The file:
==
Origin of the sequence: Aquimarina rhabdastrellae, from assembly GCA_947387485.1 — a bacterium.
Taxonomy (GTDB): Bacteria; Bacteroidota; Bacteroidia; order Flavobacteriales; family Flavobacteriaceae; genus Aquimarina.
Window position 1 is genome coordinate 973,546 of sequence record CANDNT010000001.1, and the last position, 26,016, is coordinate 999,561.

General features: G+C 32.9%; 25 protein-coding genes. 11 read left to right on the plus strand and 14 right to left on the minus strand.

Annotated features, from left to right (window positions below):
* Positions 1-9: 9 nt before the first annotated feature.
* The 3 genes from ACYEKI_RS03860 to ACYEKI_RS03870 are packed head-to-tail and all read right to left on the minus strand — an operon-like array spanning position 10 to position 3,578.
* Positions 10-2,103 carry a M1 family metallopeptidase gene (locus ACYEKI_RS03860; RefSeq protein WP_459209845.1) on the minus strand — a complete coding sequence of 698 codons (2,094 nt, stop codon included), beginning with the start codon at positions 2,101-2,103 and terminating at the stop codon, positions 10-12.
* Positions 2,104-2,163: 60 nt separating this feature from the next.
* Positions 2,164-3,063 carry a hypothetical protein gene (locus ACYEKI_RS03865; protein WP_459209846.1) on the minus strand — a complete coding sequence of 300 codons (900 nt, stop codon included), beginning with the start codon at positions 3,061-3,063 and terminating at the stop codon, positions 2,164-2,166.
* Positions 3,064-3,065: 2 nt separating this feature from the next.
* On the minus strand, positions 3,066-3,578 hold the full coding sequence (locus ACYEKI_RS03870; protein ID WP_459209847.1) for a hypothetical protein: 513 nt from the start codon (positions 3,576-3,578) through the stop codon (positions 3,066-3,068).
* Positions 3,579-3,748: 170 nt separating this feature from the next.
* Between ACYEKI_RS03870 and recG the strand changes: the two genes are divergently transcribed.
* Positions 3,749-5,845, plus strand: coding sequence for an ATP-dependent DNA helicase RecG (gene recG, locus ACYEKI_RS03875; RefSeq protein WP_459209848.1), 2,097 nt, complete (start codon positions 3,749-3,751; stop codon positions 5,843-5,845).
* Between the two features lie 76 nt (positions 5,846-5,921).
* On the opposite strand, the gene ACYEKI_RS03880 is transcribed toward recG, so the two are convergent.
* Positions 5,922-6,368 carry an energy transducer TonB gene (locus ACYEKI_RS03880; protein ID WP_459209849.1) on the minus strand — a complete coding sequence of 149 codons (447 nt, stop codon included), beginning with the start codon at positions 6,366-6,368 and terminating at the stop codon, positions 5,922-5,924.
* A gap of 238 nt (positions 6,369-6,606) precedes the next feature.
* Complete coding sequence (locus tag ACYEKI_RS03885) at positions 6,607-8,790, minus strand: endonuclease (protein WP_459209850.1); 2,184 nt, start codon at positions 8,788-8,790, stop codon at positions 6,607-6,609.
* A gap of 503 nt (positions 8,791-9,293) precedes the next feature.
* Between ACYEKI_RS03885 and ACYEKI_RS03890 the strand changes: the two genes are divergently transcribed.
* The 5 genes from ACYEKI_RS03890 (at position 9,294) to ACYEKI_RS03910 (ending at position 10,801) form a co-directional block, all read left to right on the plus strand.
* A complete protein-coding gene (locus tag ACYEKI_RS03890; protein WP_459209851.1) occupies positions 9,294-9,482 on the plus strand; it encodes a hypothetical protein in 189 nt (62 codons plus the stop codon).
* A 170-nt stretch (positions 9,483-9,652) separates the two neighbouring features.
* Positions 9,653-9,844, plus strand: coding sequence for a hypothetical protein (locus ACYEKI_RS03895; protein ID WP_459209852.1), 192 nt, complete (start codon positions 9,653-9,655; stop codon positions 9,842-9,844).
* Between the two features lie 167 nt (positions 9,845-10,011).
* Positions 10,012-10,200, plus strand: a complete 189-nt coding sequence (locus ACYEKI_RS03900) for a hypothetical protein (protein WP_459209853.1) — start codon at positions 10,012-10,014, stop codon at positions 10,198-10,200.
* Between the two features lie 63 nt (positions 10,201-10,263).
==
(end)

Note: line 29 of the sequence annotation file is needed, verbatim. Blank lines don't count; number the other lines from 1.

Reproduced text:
* Between the two features lie 63 nt (positions 10,201-10,263).